Mining rights and title

State control over mining rights

To what extent does the state control mining rights in your jurisdiction? Can those rights be granted to private parties and to what extent will they have title to minerals in the ground? Are there large areas where the mining rights are held privately or which belong to the owner of the surface rights? Is there a separate legal regime or process for third parties to obtain mining rights in those areas?

In the UK, the ownership of oil, gas, coal, gold and silver is held by the Crown Estate. Exploitation of these resources is overseen and run by the Crown Estate. All other minerals are within private ownership.

The rights to gold and silver are owned by the Crown Estate, which licenses mining rights to private parties via the ‘Crown Estate Mineral Agent’, Wardell Armstrong. The landowner must, in addition, grant rights of access and exploration to any private parties that wish to mine state-owned resources.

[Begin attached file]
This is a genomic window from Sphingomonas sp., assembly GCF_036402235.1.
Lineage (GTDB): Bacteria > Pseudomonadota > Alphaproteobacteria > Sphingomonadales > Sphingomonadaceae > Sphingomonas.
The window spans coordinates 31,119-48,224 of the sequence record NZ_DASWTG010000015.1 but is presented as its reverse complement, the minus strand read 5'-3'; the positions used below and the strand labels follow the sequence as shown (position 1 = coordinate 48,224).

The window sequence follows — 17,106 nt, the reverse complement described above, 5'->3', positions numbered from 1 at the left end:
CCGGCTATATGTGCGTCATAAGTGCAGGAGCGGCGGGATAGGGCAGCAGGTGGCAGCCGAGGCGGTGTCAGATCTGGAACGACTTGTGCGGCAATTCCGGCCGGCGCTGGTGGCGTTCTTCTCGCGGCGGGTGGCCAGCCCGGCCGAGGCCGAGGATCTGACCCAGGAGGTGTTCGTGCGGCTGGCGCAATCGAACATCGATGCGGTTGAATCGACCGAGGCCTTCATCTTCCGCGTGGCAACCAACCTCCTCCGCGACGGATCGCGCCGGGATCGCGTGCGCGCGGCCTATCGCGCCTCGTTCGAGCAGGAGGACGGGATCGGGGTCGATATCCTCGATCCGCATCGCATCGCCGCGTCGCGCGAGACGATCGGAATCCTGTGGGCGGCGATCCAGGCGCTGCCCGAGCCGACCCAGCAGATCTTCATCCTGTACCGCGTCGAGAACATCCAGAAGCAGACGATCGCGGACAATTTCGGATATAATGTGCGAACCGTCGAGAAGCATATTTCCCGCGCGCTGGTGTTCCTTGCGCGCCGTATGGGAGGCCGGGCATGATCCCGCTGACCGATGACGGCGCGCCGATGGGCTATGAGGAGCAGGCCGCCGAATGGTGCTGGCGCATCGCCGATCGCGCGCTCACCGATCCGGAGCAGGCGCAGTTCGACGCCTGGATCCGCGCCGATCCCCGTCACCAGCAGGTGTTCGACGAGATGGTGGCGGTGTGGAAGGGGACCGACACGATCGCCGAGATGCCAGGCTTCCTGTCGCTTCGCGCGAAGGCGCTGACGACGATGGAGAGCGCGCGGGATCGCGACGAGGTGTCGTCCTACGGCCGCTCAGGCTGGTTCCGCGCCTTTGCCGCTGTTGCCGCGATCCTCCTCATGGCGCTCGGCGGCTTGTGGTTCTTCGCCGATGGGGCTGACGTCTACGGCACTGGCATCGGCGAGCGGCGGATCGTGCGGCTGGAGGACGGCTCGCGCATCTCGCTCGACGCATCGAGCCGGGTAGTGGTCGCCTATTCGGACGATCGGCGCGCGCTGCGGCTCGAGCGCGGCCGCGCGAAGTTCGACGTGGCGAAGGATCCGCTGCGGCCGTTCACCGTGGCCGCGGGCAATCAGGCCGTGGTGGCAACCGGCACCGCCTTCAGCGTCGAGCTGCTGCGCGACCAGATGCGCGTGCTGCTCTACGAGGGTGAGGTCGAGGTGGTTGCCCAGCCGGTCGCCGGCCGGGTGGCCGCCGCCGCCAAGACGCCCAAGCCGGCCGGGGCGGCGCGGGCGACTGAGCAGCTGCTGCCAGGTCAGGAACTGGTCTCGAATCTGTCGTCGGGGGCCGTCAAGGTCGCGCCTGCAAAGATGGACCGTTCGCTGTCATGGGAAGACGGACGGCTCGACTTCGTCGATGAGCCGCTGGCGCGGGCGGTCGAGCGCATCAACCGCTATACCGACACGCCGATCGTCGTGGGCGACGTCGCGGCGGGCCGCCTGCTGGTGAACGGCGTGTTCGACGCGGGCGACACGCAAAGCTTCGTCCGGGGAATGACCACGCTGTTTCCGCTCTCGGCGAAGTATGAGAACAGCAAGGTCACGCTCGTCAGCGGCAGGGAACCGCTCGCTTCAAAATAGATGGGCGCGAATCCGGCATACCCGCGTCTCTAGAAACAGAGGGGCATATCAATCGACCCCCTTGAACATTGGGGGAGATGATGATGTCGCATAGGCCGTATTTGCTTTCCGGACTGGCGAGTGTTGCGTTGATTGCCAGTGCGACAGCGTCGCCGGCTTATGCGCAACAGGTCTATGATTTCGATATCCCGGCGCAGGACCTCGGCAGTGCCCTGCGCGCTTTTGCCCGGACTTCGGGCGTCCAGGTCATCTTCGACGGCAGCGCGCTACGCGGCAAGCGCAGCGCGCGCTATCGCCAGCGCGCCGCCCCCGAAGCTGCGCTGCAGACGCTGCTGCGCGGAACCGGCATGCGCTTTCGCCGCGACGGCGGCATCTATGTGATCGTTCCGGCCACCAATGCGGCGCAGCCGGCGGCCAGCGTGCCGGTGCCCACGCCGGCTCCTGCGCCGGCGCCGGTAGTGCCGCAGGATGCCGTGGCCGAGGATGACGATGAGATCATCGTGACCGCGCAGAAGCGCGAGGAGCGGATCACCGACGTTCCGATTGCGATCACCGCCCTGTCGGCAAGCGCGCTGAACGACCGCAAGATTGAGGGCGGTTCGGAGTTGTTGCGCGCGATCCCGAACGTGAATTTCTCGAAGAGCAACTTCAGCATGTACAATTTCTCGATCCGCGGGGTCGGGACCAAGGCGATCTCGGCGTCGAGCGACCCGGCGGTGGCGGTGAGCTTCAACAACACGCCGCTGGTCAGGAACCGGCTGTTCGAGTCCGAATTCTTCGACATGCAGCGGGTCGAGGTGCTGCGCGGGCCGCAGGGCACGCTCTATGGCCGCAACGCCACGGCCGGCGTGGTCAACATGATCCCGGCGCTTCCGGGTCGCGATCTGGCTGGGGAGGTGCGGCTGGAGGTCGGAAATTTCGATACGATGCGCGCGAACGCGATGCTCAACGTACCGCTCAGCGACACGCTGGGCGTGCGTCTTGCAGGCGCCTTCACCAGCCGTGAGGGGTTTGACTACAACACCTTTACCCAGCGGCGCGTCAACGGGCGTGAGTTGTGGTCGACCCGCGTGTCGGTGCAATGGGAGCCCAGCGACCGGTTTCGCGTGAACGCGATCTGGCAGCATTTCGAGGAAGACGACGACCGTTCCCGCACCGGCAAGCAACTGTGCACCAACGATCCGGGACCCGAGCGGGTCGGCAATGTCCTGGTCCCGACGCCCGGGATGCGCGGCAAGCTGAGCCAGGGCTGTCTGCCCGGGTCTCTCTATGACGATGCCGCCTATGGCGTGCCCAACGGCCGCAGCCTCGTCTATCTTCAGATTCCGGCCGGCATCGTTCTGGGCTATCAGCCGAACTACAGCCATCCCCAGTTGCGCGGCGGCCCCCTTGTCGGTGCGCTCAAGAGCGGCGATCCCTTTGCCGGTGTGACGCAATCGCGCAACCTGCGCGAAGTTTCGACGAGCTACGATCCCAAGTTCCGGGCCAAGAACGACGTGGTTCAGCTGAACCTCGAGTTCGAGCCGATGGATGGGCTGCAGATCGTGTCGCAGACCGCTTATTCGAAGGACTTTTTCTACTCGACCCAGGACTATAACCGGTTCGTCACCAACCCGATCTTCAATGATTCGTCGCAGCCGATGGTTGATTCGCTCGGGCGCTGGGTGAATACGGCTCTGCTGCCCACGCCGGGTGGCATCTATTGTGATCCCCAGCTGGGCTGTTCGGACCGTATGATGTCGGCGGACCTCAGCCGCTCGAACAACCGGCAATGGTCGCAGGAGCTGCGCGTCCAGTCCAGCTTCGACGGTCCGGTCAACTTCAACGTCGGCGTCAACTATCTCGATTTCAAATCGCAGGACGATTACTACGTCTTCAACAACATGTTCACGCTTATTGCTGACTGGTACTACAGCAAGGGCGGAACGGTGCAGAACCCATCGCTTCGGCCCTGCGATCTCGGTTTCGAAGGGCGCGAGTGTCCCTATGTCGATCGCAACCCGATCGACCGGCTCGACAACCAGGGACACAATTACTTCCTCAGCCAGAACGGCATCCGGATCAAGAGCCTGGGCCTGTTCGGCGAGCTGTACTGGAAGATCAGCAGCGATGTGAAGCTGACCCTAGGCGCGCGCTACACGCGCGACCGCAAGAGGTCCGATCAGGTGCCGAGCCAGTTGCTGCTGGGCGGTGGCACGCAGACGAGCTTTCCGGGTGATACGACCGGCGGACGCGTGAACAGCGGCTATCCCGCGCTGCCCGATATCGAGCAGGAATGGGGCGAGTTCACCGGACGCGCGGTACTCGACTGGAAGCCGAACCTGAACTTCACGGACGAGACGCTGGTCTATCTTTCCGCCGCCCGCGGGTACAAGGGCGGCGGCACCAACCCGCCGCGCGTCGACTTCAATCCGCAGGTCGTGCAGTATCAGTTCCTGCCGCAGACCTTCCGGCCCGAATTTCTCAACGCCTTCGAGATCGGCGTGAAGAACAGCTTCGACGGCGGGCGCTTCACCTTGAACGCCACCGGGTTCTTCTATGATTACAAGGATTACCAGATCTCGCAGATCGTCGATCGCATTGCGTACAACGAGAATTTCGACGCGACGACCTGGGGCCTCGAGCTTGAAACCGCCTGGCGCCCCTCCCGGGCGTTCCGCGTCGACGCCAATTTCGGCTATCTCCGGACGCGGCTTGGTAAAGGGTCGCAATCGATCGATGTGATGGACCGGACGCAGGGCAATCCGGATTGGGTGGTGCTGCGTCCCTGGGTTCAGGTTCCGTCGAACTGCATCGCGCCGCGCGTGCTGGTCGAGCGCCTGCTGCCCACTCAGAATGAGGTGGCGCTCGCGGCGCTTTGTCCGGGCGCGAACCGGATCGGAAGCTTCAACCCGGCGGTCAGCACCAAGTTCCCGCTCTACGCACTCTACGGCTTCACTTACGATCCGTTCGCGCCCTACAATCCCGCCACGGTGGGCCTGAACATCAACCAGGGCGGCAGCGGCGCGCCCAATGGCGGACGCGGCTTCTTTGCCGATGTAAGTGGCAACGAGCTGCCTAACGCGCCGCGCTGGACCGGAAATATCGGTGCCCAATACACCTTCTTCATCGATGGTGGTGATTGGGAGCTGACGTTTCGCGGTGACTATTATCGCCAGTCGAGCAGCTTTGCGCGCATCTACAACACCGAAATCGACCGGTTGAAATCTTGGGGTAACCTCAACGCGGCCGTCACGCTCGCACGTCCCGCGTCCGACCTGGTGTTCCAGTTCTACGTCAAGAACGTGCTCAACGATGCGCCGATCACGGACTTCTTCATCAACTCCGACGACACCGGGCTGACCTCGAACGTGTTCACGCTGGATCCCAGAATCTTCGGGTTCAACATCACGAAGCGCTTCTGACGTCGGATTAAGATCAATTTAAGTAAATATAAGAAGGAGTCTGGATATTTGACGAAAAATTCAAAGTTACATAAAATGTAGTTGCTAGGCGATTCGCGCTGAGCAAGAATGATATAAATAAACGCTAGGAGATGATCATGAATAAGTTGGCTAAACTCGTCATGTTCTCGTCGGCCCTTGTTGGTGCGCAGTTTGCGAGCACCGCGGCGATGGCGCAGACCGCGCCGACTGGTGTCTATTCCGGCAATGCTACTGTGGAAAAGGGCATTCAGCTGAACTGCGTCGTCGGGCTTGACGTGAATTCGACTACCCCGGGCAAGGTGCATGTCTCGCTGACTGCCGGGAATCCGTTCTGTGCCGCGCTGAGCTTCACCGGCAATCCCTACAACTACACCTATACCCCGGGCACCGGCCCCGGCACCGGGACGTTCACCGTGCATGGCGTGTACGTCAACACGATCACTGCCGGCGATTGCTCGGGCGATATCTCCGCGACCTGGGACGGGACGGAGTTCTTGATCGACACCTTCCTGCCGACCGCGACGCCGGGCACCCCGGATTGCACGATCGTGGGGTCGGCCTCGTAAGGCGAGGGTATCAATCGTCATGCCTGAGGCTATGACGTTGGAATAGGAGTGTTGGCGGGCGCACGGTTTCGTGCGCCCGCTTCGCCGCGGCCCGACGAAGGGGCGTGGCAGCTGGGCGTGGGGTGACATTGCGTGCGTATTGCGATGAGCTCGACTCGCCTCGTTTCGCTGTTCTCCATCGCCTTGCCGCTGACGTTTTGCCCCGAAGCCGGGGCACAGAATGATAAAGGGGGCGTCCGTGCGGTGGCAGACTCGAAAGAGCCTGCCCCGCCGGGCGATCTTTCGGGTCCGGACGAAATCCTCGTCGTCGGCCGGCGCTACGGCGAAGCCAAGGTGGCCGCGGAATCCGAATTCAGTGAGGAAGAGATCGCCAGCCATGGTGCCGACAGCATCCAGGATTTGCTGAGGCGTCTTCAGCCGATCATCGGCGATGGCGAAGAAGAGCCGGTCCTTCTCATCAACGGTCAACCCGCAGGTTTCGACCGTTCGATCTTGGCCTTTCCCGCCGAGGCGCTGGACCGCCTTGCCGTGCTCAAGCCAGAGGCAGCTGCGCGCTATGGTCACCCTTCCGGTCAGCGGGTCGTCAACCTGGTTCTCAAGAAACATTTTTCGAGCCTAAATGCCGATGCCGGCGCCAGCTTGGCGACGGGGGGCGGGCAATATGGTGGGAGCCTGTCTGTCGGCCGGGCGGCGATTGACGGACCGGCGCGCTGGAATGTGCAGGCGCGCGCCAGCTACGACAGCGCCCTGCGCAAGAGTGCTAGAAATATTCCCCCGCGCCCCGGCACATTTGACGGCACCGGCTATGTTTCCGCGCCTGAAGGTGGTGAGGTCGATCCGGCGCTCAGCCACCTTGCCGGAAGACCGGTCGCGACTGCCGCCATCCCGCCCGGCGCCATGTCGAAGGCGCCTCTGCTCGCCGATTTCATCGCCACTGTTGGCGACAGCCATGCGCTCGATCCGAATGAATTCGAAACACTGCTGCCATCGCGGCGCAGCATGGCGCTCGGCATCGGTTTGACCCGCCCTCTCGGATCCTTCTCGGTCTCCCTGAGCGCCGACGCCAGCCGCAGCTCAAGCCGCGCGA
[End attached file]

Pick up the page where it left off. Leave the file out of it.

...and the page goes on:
Apart from fuel minerals, silver and gold, all other mineral resources within the UK are privately owned. There is no national licensing system relating to these resources, although a local mineral planning authority must still grant planning permission. A different process applies in Northern Ireland.

Publicly available information and data

What information and data are publicly available to private parties that wish to engage in exploration and other mining activities? Is there an agency which collects mineral assessment reports from private parties? Must private parties file mineral assessment reports? Does the agency or the government conduct geoscience surveys, which become part of the database? Is the database available online?